I've posted about Honey Bees before and they continue to be one of my favorite things to write about. They are fascinating in their lifestyles and habits. Yesterday my husband, Joey and I went to a farm in Fillmore, MO that his family owns. This farm is situated near the Nodaway River and is a favorite place for wildlife viewing. On this particular visit, Joey said he heard bees, and they were loud. After listening closely I too could hear them. We carefully made our way to where the sound was coming from, as we got closer they got louder. I was the first to spot the swarm of bees high in a tree top. It was a fairly large swarm, I estimated it at about 20,000 bees or so. The sound was deafening below the tree. It is unbelievable how loud they are, when we first heard them we were easily 100 yards from them, possibly closer to 150 yards. We could see scouts leaving the swarm a few at a time, and then return a few minutes later. I assume these were reporting to the group if a suitable location had been found to set up home.
Swarming is common behavior among bees. When a hive becomes too over-populated part of the hive will disperse and create new hives. This phenomena usually occurs in the spring. There is an old saying that goes:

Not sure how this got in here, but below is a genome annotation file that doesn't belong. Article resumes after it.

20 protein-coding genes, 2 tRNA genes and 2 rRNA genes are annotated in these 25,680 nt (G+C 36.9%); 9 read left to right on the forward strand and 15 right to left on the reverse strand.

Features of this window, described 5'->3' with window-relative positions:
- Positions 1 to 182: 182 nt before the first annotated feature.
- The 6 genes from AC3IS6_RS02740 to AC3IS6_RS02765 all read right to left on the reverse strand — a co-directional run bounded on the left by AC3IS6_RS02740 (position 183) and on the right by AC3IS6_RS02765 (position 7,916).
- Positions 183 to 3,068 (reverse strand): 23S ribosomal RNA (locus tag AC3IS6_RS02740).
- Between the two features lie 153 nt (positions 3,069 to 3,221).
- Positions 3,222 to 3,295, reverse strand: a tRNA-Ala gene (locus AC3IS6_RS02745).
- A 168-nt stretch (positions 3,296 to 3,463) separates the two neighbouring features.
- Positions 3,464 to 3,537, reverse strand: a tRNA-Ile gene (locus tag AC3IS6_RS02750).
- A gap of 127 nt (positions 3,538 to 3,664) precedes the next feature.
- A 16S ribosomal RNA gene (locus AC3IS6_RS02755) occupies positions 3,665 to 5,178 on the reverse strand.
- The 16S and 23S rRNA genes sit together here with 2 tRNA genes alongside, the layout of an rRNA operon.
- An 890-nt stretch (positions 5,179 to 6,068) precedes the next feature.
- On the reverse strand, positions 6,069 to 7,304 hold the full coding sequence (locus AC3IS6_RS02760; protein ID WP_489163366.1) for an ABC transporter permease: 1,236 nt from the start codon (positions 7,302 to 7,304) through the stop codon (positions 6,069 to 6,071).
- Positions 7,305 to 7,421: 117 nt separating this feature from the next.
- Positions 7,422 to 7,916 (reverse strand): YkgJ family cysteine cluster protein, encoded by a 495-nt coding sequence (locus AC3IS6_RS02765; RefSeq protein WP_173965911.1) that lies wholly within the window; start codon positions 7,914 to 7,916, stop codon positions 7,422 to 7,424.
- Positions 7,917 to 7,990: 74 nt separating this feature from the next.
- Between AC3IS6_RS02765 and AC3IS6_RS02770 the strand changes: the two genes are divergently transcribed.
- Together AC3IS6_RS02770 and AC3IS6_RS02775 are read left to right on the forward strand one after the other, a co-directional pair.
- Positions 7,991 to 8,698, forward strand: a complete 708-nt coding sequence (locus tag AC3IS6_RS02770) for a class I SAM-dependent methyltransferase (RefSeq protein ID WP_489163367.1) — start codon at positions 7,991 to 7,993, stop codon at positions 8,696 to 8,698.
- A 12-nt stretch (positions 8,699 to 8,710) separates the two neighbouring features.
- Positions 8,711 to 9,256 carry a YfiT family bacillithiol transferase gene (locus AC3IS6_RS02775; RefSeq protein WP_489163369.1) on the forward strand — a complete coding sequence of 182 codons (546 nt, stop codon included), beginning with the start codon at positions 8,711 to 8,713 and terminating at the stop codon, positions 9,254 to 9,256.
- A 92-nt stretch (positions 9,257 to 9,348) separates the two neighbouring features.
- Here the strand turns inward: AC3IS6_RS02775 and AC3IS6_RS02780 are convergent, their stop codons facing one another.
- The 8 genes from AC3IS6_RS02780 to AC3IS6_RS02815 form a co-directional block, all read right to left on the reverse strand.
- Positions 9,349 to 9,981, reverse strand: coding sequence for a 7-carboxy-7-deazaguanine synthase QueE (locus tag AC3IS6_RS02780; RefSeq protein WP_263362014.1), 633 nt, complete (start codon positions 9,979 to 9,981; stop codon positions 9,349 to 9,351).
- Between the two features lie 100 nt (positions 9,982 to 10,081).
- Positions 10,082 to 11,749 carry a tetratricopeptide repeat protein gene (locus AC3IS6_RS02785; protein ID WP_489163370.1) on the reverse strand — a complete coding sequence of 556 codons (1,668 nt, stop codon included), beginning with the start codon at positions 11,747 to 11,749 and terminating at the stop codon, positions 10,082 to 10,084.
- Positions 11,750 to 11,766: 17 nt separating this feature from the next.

- A swarm of bees in May is worth a load of hay;
- A swarm of bees in June is worth a silver spoon;
- A swarm of bees in July isn't worth a fly.
- There is some truth to this, swarming in May will allow the bees time to stock pile honey reserves to survive the cold winter, in June their chances are still good, but in July it is pushing things. They may not be able to gather enough pollen and nectar to create their valuable life source. Swarms are usually not bothersome, and rarely aggressive. It is just a bit intimidating to witness. So many bees in a large concentration can scare a person who does not understand what is going on, or if you are allergic to bee stings it can be frightful thinking about all those bees descending on you at once. This will not happen, these bees are more intent on finding a suitable spot for a new hive, than they are in defending anything. Even though their queen is with them, they do not normally cause any problems to humans that may be nearby. When a swarms first sets out they generally will fly to the top of a tree or other vantage point. The cohesiveness of the swarm is from the pheromone the queen emits that the other bees are attracted to. Once a scout locates a good spot for the hive to set up home, he will transmit this information to the swarm by excitedly dancing on the perimeters of the cluster of bees. The scout who has the most excited story to tell is the one the swarm will follow to their new home. This will usually be inside a hollow tree, or possibly a nearby abandoned building such as a home, shed or barn. If for some reason the queen rejects the new site, the swarm will follow her to wherever she lands and the search will continue until the queen approves of the site. The phenomena of swarming bees is becoming a rarer sight over the years. The presence of a two different mites have greatly reduced the populations of wild bees, and fewer people are keeping bees than in previous years. So to actually witness something like this is a privilege indeed.